Prescott Metcalf

From Wikipedia, the free encyclopedia
Jump to: navigation, search
Prescott Metcalf
8th Mayor of Erie, Pennsylvania
In office
Preceded by Sherburn Smith
Succeeded by F. F. Farrar
Personal details
Born (1813-01-25)January 25, 1813
Putney, Vermont
Died October 14, 1891(1891-10-14) (aged 78)
Erie, Pennsylvania
Political party Republican
Spouse(s) Abigail R. Wilder
Children Joseph P. Metcalf (1847-1901); Windham Wilder Metcalf, (1847-1851); Frederick Wilder Metcalf, (d. 1890); Nellie Metcalf, (d. 1856); and George Ralph Metcalf, (1858-1931).

Prescott Metcalf (January 25, 1813 – October 14, 1891) was a prominent businessman and the 8th mayor of Erie, Pennsylvania. He was one of the first Republican mayors of Erie, Pennsylvania, a post he held from 1862 to 1864.

His children were Joseph P. Metcalf, (1847–1901); Windham Wilder Metcalf, (1847–1851); Frederick Wilder Metcalf, (d. 1890); Nellie Metcalf, (d. 1856); and George Ralph Metcalf, (1858–1931).

One of thirteen children, Metcalf was born in Putney, Vermont. He arrived in Erie in 1835.

Mecalf's father was Joseph Metcalf (24 August 1774 in Oakham, MA – 27 January 1869 in Putney, VT) and his grandfather was Sgt. Samuel Metcalf (26 April 1739 in Rutland, MA – 13 June 1785, Oakham, MA) a Continental soldier

Business exploits[edit]

Metcalf was well known for his role as a lake traffic manager for the steamship businesses[1] owned by Rufus S. Reed and Charles Manning Reed, with whom he became acquainted in 1840. The three were involved in the development and operation of the Erie Extension Canal. Metcalf held the title of director of the canal at one time and owned a fleet of canal boats labeled the P. M. Line, nicknamed by locals as the Poor Man's Line. He pioneered the establishment of the Erie and Pittsburgh and Erie and North East railroads.[2] He also helped to incorporate several manufacturing firms in Erie, including the Erie Gas Works and the Erie Malleable Iron Works. Metcalf was also able to get the Burdett Organ Company to relocate to Erie by building them a plant in 90 days and employing 120 persons. Metcalf developed commercial properties in central downtown Erie. Metcalf was on the board of the Park Presbyterian Church and the Erie Cemetery (which he had helped incorporate). By 1860, Metcalf was a wealthy coal merchant and owned $43,000 worth of property ($981,000 in today's money).[3] Metcalf served as mayor of Erie from 1862 to 1864 and held no other political office after his term ended. He was initially a member of the Whig Party, but switched to the Republican Party.[1][2]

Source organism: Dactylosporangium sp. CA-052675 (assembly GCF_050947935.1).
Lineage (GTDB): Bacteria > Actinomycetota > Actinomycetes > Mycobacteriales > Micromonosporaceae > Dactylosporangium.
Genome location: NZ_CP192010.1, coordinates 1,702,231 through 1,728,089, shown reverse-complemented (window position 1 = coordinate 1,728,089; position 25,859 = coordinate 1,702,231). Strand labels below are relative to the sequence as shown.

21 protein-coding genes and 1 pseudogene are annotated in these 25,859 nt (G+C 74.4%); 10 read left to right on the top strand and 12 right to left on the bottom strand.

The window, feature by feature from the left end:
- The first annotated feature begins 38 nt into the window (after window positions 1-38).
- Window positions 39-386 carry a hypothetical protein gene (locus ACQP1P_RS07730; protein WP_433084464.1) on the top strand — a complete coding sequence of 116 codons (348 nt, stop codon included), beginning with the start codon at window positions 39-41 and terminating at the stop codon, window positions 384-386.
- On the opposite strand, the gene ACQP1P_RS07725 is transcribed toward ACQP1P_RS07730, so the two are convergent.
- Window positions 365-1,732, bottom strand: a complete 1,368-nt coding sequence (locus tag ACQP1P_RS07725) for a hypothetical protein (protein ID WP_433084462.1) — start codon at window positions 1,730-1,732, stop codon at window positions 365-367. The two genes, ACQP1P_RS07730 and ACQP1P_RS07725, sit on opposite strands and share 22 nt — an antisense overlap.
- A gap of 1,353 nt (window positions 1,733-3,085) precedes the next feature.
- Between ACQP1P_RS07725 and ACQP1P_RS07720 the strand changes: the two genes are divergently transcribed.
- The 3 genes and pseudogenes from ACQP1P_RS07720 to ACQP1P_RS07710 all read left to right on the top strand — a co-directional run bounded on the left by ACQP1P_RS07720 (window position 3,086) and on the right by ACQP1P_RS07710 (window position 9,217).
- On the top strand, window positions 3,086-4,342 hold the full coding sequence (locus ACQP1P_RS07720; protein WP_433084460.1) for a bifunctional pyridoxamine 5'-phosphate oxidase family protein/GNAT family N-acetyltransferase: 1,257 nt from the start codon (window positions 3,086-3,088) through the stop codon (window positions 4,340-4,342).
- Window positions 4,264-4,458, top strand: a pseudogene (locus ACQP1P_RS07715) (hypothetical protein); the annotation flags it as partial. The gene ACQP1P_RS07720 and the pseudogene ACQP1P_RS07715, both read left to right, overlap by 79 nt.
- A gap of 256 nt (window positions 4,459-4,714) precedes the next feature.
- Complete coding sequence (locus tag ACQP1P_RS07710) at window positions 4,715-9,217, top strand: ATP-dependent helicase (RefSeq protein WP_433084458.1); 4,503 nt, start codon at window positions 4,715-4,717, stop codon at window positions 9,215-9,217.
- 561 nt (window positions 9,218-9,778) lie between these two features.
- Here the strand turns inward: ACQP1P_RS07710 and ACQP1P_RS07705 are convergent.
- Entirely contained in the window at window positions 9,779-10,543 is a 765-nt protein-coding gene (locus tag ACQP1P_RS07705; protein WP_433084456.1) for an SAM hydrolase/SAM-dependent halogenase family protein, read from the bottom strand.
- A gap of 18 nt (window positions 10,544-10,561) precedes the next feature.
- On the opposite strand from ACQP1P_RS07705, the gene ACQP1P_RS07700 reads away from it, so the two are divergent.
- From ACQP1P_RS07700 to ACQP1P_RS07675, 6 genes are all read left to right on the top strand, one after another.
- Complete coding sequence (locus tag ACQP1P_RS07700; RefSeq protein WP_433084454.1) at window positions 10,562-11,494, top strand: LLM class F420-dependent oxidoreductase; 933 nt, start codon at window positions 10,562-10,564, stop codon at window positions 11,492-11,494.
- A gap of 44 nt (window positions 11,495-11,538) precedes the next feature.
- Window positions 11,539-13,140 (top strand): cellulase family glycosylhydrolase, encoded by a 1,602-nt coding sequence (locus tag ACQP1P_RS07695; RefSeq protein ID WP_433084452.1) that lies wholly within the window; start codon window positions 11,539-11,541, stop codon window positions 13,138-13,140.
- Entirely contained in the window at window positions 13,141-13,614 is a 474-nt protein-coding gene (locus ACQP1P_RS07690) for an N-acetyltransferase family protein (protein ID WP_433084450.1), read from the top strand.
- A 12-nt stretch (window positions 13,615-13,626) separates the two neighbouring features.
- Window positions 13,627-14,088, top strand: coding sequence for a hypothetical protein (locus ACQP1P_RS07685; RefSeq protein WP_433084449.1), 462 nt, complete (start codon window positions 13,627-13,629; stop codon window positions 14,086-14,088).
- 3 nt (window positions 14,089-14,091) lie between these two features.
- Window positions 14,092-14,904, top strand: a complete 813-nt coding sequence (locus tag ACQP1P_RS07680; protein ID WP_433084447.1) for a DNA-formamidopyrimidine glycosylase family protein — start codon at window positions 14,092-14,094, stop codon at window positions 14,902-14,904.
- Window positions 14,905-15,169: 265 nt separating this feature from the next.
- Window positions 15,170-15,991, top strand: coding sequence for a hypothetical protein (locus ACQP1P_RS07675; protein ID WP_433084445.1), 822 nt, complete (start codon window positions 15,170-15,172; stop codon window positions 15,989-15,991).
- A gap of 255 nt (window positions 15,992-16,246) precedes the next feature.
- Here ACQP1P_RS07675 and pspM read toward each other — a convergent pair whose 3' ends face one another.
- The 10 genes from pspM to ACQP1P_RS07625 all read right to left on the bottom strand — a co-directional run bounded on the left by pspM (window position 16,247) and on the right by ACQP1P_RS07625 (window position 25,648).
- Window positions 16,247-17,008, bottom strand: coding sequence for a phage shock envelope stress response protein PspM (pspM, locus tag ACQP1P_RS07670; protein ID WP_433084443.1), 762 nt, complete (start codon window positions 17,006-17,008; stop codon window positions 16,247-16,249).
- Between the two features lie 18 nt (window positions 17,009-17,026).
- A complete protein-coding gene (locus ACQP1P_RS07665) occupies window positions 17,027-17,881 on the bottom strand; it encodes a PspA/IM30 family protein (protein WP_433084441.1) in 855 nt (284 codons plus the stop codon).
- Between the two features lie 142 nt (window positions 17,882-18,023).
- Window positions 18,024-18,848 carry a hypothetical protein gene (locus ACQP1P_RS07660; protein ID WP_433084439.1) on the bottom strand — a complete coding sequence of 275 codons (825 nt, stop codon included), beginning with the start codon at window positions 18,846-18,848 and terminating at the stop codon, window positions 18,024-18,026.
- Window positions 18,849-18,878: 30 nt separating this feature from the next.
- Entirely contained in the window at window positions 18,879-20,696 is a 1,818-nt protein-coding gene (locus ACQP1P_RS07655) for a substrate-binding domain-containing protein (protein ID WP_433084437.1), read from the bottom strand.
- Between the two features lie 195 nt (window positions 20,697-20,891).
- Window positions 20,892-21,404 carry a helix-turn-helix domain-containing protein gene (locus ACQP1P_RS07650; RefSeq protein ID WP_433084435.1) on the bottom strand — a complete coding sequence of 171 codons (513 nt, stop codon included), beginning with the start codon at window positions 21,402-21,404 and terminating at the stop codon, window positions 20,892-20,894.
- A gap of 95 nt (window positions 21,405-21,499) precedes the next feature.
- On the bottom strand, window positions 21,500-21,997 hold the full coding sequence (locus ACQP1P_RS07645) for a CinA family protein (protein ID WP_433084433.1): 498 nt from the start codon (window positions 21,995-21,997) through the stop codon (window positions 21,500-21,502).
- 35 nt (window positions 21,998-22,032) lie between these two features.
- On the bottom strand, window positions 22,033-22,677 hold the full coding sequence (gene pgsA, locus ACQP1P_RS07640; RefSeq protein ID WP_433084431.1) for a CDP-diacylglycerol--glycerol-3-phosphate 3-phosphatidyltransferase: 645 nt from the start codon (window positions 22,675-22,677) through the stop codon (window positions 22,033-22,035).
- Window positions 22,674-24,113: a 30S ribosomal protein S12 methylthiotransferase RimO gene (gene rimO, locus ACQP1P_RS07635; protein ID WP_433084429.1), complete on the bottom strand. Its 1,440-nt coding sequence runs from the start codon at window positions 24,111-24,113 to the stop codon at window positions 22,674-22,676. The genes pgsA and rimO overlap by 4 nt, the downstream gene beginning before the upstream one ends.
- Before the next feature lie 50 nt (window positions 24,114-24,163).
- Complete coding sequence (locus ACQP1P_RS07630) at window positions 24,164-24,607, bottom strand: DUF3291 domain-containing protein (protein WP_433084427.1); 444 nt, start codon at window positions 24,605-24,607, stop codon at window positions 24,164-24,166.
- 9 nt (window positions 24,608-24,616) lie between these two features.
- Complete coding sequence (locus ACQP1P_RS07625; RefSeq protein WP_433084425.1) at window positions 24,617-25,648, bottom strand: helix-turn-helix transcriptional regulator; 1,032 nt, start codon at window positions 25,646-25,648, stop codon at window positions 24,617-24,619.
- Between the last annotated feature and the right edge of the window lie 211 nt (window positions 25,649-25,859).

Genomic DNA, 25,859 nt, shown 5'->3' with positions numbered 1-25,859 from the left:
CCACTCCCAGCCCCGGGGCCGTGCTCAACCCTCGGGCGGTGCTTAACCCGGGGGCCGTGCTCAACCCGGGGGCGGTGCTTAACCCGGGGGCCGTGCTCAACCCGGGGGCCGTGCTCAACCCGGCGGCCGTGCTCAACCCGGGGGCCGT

Metcalf died in Erie on 14 October 1891. He is buried in Erie Cemetery, 2116 Chestnut Street, Erie County, Erie, Pennsylvania 16502.[4]


  1. ^ a b "Obituary". New York Times. 15 October 1891. p. 5. 
  2. ^ a b Carney, John G. (1960). Highlights of Erie Politics. Erie, Pennsylvania: John G. Carney. p. 94. 
  3. ^ 1860 Federal Census for Pennsylvania, Erie County, Erie, lists Prescott Metcalf as 49 years of age, born in Vermont. He was a coal merchant with $43,000 worth of property. The two sons mentioned in his obituary in 1891 were living with him, as were three domestics, two young women from Vermont, and a "gentleman" named James Metcalf, 28 years old, born in Vermont.
  4. ^ Find-a-Grave